Monday, March 7, 2011

Things I Learned at Sleuthfest

Randy Rawls (JEB’S DECEPTION, JASMINE’S FATE) gave a talk on “Where does your Book Begin”? Not the story, all stories begin at the beginning. “Where does your book begin?” is a slightly different question. I’m going to summarize what I learned from great writers at Sleuthfest 2011.

The obvious answer is to start your book with an opening that draws the reader in. There are no rules, no formulas, to make that happen. Each reader’s experience is unique, right? While there are no rules, I did pick up some tips to help make a compelling opening.

James Born (BURN ZONE, FIELD OF FIRE) gave some great advice. “If you don’t care about the character, you won’t care about the plot.” Make who the bad guy is clear from the start. The flip side of that coin says you should make who the good guy is clear from the start. So if your book starts with a throw-away character or one who gets marginalized later on, re-think your beginning.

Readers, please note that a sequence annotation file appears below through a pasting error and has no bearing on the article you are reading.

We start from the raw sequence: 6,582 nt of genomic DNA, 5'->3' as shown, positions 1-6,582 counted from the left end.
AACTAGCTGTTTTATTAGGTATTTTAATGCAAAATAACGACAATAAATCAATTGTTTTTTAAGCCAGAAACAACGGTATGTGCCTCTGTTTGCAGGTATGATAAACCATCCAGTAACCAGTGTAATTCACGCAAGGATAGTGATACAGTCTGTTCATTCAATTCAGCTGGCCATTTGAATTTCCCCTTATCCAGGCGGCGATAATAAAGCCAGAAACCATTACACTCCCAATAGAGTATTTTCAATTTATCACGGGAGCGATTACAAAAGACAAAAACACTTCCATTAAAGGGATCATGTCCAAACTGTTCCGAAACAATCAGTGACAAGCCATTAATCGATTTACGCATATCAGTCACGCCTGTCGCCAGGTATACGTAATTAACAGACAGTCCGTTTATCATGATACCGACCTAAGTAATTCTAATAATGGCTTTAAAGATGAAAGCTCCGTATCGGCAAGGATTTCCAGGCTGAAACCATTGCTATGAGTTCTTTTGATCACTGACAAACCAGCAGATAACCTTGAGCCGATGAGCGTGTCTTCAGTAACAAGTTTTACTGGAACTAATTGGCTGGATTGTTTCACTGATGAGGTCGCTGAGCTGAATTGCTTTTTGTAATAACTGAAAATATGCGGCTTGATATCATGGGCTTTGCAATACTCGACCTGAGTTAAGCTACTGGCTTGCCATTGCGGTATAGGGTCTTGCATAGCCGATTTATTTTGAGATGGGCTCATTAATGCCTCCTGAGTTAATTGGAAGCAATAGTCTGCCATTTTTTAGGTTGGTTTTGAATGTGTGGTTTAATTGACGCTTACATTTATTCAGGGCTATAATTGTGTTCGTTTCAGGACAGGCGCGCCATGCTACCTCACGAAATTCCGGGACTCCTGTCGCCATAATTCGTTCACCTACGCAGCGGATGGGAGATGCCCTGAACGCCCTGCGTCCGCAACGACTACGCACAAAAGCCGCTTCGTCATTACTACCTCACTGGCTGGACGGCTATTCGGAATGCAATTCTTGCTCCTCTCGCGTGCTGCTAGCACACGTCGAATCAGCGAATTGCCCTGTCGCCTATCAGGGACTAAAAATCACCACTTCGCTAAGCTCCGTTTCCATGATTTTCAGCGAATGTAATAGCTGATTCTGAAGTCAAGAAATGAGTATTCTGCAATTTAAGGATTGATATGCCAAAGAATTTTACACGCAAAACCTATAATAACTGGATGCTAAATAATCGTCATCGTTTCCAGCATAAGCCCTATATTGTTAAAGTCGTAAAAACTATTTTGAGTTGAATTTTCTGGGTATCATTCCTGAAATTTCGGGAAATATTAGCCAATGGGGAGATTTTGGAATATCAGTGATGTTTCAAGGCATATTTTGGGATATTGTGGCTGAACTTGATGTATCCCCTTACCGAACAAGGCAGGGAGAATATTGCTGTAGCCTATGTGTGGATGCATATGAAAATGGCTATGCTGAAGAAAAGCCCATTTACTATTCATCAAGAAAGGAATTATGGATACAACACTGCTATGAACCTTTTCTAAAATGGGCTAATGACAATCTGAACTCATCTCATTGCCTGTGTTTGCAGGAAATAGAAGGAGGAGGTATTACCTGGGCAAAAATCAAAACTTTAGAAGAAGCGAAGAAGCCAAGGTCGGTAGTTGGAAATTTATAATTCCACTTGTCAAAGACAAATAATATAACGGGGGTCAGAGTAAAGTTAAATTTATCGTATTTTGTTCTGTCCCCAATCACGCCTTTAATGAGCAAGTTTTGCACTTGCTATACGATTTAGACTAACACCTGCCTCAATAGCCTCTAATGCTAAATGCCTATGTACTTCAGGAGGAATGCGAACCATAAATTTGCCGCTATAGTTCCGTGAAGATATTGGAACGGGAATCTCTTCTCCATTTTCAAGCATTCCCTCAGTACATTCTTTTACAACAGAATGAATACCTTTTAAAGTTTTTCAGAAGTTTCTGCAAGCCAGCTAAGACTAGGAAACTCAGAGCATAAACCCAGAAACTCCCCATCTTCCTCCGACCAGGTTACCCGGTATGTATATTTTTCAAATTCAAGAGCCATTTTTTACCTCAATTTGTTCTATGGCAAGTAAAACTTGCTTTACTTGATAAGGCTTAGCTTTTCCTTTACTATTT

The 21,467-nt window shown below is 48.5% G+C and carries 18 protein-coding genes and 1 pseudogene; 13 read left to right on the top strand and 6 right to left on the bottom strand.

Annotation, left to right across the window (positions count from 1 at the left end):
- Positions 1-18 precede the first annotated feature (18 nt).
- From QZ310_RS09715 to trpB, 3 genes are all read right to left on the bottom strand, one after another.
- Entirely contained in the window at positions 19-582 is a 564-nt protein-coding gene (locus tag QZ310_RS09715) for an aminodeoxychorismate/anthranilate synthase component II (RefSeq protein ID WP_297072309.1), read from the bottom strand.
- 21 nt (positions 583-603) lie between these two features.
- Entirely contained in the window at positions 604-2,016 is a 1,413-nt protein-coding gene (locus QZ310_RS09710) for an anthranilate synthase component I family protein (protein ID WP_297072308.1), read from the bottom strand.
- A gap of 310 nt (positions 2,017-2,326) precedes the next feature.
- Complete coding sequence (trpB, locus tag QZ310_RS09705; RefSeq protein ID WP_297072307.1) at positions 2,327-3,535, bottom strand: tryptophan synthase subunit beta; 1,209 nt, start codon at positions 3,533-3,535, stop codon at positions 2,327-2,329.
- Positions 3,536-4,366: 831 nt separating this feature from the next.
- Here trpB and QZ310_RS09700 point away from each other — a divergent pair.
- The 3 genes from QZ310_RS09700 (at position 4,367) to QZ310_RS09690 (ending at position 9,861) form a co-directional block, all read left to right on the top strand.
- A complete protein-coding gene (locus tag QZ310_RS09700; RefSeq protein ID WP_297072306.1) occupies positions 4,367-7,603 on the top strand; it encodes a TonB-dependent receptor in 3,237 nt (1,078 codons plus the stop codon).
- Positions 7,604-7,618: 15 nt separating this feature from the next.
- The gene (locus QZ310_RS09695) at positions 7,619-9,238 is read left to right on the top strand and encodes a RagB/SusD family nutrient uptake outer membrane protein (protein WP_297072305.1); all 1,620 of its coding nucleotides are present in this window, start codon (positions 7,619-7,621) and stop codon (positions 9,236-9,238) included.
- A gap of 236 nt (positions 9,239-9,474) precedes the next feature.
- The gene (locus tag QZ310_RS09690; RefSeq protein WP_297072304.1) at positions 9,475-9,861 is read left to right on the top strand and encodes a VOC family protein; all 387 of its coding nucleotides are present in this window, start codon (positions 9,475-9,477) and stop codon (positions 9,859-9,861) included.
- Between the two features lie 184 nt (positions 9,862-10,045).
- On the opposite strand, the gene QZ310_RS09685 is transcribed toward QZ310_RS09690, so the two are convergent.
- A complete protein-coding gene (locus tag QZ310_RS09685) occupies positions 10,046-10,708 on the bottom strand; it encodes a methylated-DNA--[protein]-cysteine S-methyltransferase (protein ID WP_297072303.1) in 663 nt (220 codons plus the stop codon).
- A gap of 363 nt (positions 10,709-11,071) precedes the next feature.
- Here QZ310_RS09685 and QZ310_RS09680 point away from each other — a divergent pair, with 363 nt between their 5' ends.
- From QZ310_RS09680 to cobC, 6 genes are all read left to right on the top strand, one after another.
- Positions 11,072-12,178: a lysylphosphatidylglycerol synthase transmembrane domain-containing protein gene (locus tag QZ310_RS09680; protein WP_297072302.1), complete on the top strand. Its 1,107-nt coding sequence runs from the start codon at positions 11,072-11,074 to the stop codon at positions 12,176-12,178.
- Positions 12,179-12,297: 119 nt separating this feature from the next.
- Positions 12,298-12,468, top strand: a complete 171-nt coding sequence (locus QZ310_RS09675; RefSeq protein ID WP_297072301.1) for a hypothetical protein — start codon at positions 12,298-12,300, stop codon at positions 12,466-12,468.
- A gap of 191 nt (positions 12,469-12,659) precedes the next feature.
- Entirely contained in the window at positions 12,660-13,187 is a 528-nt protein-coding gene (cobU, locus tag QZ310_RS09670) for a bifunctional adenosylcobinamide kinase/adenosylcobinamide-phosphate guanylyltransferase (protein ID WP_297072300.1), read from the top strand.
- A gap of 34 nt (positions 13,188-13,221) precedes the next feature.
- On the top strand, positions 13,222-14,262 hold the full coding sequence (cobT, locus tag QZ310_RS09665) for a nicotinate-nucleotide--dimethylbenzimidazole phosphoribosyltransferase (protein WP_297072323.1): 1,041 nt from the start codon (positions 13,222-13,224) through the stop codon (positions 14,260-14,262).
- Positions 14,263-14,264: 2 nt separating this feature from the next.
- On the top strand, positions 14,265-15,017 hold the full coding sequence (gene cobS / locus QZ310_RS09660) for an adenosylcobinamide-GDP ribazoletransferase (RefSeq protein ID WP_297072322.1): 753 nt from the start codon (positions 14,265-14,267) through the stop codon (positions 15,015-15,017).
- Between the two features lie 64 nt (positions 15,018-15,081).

Readers have to care about your character as much, or more than you do. To make that happen, tell a little about why the character is in the situation she’s in. Meg Gardiner’s THE MEMORY COLLECTOR starts with a boy riding a bike. Big deal, 99.99% of all healthy boys ride bikes. But by the third sentence, you get the sense that this is no ordinary bike ride and there is trouble afoot. “He never heard them coming.” Five words make up that third sentence, and it hangs like a thunderhead ready to spit lightning. So you’re hooked. You have to read more. You have to know what happens to Seth, and why.

Meg Gardiner (Evan Delaney and Jo Beckett Mystery Series) gave some great tips. “Start your story as close to the end as possible.” As in THE MEMORY COLLECTOR example, we don’t know where in the sequence of events the opening scene occurs. In the analysis of the book, it doesn’t matter. The scene is critical to the story, but it doesn’t matter when it occurred.

Meg offered more advice on what not to do.
1. Don’t explain too much of a story.
2. Don’t start with a dream sequence
3. Don’t do a “story within a story”.
4. Don’t be too introspective.

Will save more for later posts, and I’d love to hear your comments. Hope you find this helpful


  1. Good tips, all. Sounds like a great time, Tom. I hope to be there next year!

  2. It was a great time, Jenny. Look forward to seeing you there next year.